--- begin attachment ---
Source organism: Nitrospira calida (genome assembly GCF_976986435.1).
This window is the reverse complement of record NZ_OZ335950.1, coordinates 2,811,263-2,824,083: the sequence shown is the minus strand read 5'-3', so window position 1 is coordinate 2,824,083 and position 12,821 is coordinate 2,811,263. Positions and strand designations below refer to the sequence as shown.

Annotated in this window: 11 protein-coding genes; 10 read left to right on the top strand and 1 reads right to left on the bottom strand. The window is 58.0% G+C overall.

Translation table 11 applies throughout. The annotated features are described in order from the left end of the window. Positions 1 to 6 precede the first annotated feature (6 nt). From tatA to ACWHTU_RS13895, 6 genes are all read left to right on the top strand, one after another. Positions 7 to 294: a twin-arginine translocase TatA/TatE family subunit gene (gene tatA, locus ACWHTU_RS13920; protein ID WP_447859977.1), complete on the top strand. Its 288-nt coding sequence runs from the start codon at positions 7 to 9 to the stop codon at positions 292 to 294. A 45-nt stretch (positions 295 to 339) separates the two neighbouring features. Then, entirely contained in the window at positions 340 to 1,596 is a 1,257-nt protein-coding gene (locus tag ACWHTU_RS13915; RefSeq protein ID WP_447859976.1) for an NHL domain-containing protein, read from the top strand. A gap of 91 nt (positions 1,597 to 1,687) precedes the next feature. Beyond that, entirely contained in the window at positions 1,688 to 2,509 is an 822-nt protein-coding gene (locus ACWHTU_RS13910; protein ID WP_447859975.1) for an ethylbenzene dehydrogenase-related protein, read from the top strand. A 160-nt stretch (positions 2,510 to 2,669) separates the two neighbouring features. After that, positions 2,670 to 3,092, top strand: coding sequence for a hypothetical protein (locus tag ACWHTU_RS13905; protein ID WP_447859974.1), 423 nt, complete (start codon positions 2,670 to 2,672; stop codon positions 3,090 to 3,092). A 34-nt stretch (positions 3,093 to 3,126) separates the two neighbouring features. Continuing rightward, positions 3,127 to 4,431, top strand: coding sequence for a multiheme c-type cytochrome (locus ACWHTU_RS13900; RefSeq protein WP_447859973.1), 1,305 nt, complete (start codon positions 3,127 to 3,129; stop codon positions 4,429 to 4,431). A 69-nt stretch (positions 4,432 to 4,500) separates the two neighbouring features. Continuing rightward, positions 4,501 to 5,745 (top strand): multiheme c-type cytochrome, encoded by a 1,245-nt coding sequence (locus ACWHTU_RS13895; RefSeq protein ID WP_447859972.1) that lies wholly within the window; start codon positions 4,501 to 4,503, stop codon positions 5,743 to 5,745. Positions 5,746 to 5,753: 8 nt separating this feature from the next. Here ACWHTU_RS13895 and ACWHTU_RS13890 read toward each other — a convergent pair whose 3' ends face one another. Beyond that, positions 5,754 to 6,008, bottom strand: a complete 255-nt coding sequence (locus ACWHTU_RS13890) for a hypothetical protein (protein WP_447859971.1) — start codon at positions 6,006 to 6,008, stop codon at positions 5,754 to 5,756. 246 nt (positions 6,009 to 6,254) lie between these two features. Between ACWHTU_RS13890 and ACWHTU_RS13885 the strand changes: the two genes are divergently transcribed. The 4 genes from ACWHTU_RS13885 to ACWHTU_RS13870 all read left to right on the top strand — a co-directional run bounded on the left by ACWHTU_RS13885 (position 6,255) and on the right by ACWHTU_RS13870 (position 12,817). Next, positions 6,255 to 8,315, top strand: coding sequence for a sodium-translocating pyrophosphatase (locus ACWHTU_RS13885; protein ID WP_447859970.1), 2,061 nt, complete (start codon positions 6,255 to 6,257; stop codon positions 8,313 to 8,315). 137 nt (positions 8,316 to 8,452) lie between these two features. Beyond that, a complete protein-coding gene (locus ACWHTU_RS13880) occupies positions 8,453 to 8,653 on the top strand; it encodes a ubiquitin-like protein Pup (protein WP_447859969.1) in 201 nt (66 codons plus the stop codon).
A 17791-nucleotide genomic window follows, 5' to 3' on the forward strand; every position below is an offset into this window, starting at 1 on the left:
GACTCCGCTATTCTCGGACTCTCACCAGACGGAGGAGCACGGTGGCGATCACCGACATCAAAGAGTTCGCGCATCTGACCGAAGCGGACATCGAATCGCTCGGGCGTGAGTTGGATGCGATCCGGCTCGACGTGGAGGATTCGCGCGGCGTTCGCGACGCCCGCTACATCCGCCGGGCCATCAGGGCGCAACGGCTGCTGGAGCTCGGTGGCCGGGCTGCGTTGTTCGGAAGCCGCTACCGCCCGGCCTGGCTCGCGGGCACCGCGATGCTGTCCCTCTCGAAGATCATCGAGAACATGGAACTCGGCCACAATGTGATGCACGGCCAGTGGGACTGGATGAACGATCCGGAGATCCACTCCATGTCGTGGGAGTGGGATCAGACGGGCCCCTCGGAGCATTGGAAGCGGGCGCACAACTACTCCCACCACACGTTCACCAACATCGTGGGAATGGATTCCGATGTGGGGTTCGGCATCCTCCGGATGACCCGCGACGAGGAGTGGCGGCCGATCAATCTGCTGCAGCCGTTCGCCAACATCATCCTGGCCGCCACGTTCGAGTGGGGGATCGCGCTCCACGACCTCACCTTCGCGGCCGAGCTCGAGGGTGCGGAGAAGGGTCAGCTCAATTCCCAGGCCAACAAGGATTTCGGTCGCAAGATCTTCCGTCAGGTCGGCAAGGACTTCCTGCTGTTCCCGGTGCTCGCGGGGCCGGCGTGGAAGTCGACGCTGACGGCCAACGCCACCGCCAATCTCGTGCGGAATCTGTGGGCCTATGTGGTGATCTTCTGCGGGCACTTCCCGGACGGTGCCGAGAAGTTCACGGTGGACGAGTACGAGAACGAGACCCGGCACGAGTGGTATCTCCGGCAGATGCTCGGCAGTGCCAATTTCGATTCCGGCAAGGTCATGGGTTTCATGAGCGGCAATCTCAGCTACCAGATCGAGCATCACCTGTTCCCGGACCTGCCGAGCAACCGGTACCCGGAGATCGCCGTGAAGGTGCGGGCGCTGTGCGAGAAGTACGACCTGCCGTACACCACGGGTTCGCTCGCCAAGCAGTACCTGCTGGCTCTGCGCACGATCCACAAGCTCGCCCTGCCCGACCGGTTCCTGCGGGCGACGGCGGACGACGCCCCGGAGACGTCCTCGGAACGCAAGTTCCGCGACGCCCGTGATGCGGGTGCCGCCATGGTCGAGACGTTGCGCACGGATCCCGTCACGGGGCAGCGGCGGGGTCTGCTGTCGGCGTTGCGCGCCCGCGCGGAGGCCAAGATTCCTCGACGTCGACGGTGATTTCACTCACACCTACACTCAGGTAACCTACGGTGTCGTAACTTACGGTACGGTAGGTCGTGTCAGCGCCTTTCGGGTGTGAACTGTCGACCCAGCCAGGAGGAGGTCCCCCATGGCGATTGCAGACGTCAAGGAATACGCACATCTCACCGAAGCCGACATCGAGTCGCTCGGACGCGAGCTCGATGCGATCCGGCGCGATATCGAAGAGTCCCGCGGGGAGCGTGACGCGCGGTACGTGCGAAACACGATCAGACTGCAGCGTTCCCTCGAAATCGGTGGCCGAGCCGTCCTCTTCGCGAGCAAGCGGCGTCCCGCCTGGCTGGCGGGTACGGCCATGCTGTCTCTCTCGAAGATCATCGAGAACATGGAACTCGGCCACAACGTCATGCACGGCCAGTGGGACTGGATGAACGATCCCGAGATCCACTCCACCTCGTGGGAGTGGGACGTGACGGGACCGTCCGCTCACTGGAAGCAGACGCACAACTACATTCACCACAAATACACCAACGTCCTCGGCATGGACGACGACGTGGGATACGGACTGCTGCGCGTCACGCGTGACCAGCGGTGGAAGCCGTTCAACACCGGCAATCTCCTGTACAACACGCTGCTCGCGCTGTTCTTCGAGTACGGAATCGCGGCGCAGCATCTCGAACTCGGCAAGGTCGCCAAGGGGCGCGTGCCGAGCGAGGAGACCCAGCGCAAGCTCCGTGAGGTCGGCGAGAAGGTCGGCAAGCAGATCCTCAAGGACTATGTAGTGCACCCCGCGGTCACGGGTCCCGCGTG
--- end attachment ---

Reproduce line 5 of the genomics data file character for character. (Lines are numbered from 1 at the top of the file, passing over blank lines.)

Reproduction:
A 17791-nucleotide genomic window follows, 5' to 3' on the forward strand; every position below is an offset into this window, starting at 1 on the left: